"I often remember the freshman who was watching from the periphery of the action on a preseason project. I handed him a drill and pointed to where the hole needed to be. He looked at the drill and then at me and asked incredulously, 'You mean you guys will let me drill a hole?" Turns out he had never held a drill before. I said, 'You can drill them all!' After we got the drill pointed the right direction, he proceeded to do so wih the biggest smile I've ever seen. Simply being trusted to touch the equipment started changing his life."




This blog is part of a series covering the 2018 season of the FIRST Robotics Competition, FIRST POWER UP. Stay tuned for more updates, including coverage of the Championship Events in Houston and Detroit at the end of April! Get to know the ADI teams, learn more about our donation boards, and meet the employee mentors that make it all happen!



When Mentors Learn

Posted by TheFeminineEngineer Employee Jan 15, 2018

Most of the time, FIRST is a fun way for me to volunteer my time to help create the future generation of engineers and to better the lives of young high school students in my local community.


But then there are those special days when I actually learn more than the students did. And on Saturday, it was one of those days.


When mentoring, I tend to gravitate towards the students that are struggling the most. Maybe I see my own timid self in them, maybe I just find joy in helping them achieve something they thought was impossible to surmount. Whatever the case may be, this year that resulted in taking charge of the CAD design team and guiding the climber subsystem team through the prototyping and designing process. Our climber team is in sort of a bind at the moment. They know exactly what we're doing for our climber and the concept is one we've stolen from last year's climber, so not much prototyping is involved. And since our mechanism relies on the cube lifter team's mechanism to be complete before we can even begin to assemble it, they're feeling pretty unproductive at this point.


This is where I would normally be able to say I gave them some side project and hooray everyone felt better and everything was rainbows and unicorns. But that would be lying. I'm not even 3 years into my career and about as many years into mentoring a robotics team, so I have exactly zero experience with managing a team. I tried bringing the team to the local tool shop to get some inspiration on how exactly to execute the part of the climber that actually grabs the rung, looking at different hooks, carabineers, and latches. I tried getting them all to Google some ideas. We watched videos of past years with similar climbing field elements. But nothing I did would get them thinking. Needless to say, by the end of Saturday our entire subsystem team left feeling uninvolved, unenlightened, and perhaps even dejected.


I was beginning to feel pretty terrible. Another day gone in the build season and we had accomplished just about nothing in our subsystem team other than "Look! I found last year's climber over here!" and "Let's use Velcro to attach it to the shaft again." Even Juan couldn't get them motivated to up and do something. The only part of the day in which they looked engaged was when we went to the machine shop to actually help the intake team with prototyping because they needed more than four hands. Why was I having so much trouble getting them excited about their system? And how much longer could they flounder before they lose interest in the team completely?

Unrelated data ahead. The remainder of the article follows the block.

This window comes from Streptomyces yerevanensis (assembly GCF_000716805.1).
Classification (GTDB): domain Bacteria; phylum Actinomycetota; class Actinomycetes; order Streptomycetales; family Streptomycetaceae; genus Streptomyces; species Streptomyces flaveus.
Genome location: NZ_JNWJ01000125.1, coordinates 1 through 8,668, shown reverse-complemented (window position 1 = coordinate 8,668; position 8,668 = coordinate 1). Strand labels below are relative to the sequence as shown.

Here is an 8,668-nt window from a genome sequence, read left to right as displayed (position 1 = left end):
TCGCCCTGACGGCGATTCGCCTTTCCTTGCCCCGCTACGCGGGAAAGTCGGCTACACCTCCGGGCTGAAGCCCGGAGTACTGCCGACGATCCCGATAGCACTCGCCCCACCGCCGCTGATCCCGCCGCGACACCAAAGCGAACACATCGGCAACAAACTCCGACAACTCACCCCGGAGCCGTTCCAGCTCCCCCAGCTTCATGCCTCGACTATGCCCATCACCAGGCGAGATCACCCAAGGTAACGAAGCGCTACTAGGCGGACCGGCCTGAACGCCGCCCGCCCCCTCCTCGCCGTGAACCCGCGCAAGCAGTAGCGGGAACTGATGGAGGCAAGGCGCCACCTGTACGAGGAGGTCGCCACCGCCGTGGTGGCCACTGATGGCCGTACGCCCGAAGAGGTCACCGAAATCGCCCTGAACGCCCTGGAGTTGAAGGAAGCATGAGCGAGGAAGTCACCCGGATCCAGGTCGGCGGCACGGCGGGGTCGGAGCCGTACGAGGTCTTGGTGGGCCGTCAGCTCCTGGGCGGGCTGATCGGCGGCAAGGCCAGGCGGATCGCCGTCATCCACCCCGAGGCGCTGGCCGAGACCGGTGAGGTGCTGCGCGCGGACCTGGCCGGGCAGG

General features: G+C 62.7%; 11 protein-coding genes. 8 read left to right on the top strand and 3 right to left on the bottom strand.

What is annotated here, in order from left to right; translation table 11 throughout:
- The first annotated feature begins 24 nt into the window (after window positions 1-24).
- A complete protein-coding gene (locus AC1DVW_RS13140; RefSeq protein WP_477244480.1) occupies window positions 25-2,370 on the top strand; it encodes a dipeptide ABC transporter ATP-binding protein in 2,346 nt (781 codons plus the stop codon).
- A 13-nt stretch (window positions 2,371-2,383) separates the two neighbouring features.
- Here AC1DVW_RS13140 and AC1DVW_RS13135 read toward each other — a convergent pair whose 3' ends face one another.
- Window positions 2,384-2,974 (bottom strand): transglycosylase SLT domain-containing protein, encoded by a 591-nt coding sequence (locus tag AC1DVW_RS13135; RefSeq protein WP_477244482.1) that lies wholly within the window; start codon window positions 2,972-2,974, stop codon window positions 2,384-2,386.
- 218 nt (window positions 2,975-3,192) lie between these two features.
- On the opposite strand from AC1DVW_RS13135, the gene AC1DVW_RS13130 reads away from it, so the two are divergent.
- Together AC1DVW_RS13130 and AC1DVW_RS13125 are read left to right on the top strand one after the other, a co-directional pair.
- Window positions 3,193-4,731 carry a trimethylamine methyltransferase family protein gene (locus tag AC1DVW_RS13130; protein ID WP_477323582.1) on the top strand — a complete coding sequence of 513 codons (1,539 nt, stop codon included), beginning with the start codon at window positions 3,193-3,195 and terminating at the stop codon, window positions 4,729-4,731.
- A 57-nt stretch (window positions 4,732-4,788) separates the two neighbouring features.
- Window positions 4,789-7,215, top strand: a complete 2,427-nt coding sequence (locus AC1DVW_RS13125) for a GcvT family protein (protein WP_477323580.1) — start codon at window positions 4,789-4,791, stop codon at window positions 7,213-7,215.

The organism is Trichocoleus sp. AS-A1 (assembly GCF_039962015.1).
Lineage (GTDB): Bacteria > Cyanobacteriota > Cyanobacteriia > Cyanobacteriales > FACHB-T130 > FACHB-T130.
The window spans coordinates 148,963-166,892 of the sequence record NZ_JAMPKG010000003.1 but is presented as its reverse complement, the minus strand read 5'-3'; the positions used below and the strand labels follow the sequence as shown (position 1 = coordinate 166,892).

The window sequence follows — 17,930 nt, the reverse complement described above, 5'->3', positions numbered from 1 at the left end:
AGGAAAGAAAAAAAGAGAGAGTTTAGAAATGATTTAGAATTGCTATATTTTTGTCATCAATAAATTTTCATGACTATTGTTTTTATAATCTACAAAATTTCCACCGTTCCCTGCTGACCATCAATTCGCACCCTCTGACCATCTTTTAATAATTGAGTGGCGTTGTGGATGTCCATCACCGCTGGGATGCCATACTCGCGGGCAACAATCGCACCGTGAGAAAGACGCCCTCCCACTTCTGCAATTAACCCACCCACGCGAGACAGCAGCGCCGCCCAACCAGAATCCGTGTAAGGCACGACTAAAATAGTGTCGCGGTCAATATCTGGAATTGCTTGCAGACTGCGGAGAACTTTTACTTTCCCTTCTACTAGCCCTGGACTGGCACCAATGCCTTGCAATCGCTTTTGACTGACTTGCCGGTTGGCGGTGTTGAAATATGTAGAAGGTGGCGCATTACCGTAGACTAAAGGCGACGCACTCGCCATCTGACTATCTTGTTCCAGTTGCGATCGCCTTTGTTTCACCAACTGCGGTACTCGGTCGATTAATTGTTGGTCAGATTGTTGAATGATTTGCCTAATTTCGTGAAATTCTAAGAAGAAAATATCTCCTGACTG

The nice part about mentoring an FRC team like ours is that there is usually a wealth of knowledge to be gained from other mentors, be it others on your team or others across the globe. Luckily, I didn't have to look far. I decided to turn to Kevin, an ADI engineer with plenty of experience leading teams between managing a team of engineers here at ADI and his numerous years as a Boy Scout leader.


He explained to me that when you are working with a team, regardless of what skill the task at hand requires, they will typically fall into one of four quadrants, and each quadrant requires a different coaching style for them to be as successful as possible.


Confident Competence - When you can give someone a task and they can go run with it without you worrying about them making too many mistakes along the way, that person is probably in this quadrant. These are the people that dive in head first and can be autonomous enough (and knowledgeable enough) to return to you once they've solved the problem at hand. Through most of my time mentoring the team, I've dealt with team members like this. These are the kids that are typically still trying to solve robots problems at home when the meeting is over, or that one programmer that decides to write a program to test the program he wrote because he didn't feel like typing in a bunch of random possible inputs. Very few people actually start here right out of school or when they first join the team.


Confident Incompetence - They'll dive in alright! But they'll ask you for a map and a GPS. Maybe they need a textbook or some other resource to learn more before they can start, assuming they know where their knowledge is lacking. If they are blissfully unaware of their knowledge deficiencies, they might charge forward so fast that they just run straight off the cliff because they thought they didn't need a map. Simply put, these people will have the confidence to jump in but they won't know where to start or might start in the wrong place. They need a little coaching to bring their knowledge up to speed, but once they're there you can let them go.